University of Alberta
Continuing the conversation – “The Good and Bad of Black Grad”
This past summer, the reignition of the Black Lives Matter movement, expanded far beyond protests in the streets of American cities. The ripple effect initiated the #blackintheivory discussion describing how racism is present in a variety of institutions – including in the Academy. Here in Canada, Universities often claim to prioritize diversity and inclusion, however few Black people are found at post-secondaries. Until now, the exclusion, neglect, and mistreatment of Black people by colleagues and peers on campus has been largely anecdotal. The absence of race-based data has empowered the Canadian Academy to deny its own racism without consequence, while simultaneously undermining any calls to action expressed by racialized people. The events of 2020 have exposed and highlighted systemic racism worldwide, and Canadian Universities are not exempt.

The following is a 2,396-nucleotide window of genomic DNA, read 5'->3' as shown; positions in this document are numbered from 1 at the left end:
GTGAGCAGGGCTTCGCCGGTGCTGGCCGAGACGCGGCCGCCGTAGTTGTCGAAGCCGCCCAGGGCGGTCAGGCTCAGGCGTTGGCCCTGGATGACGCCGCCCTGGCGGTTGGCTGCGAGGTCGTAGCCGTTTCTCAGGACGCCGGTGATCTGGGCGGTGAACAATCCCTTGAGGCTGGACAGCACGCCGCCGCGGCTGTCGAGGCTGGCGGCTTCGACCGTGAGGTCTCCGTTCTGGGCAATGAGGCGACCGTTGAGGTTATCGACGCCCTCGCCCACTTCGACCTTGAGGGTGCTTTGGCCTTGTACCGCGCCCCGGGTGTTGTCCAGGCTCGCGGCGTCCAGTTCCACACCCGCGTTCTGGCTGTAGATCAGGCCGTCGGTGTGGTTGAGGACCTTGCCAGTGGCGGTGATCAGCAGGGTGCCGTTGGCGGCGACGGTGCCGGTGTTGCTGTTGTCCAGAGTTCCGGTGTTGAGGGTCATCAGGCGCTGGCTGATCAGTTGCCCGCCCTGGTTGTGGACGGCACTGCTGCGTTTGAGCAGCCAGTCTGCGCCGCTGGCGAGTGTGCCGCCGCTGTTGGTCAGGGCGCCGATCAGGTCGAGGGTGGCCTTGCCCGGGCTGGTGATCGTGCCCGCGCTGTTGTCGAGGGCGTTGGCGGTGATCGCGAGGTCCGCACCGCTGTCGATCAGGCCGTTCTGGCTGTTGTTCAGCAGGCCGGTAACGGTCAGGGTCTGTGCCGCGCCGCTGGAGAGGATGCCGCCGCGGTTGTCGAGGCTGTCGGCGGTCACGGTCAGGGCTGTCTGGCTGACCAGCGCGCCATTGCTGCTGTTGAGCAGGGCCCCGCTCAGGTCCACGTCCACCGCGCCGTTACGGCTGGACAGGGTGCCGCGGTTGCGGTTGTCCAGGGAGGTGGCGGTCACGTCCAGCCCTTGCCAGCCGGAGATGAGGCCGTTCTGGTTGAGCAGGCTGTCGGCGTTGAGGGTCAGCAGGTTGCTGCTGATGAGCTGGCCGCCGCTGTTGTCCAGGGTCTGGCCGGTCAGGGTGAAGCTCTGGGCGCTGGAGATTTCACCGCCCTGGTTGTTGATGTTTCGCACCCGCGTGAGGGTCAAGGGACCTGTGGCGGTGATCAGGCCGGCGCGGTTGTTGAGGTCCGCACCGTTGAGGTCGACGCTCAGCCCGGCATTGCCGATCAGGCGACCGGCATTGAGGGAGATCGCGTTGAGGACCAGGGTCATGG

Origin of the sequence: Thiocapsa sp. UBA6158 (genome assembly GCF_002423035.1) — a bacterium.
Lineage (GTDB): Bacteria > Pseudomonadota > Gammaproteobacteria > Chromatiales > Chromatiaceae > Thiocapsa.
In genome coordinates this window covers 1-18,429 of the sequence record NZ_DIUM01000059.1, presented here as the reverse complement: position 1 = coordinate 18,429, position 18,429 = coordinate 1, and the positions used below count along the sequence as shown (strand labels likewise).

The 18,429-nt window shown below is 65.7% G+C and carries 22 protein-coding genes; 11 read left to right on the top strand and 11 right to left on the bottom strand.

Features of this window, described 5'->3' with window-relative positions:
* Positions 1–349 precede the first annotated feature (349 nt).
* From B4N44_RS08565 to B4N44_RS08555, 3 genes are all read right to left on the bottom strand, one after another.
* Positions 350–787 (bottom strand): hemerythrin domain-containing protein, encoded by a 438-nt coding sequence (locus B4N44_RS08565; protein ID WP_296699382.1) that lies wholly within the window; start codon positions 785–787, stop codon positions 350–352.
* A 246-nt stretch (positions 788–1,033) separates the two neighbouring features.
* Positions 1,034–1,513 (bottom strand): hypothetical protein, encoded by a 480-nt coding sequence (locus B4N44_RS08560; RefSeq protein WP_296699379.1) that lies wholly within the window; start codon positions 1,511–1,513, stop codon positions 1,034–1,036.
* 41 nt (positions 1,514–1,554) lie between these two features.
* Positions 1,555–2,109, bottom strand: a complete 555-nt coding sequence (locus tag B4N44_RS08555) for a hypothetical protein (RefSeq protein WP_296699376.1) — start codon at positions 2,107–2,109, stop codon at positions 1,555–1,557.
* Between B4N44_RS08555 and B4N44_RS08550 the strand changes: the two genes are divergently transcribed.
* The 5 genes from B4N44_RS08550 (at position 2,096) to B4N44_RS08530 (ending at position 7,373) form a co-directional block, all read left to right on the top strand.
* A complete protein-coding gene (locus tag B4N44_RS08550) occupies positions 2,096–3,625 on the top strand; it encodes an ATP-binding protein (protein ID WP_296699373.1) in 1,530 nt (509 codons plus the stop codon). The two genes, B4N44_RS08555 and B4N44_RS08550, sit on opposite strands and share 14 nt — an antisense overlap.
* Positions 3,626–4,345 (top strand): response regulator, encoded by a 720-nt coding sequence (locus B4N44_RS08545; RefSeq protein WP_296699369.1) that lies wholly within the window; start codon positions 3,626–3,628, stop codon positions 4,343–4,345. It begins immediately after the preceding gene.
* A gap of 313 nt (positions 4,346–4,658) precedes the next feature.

Although the COVID-19 pandemic has presented many challenges, it has created unique opportunities to challenge the status quo. This year I will be producing an online webinar to interview Black graduate students and Faculty from across the country.
At this moment, institutions are poised to assess their anti-racism strategies. As the infrastructure for the collection of quantitative data is slowly being established, the perspectives of Black community members can offer invaluable first-hand qualitative information.
Thus, the aim of this short series is to create a space which encourages Black academics to share their stories. These panel discussions will give a unique opportunity for students to have intimate conversations which will inform peers, policy makers, and prospective students.
· Being ‘the only one’
· Attracting Black talent and the value of representation
· Mental health and self-care…and more.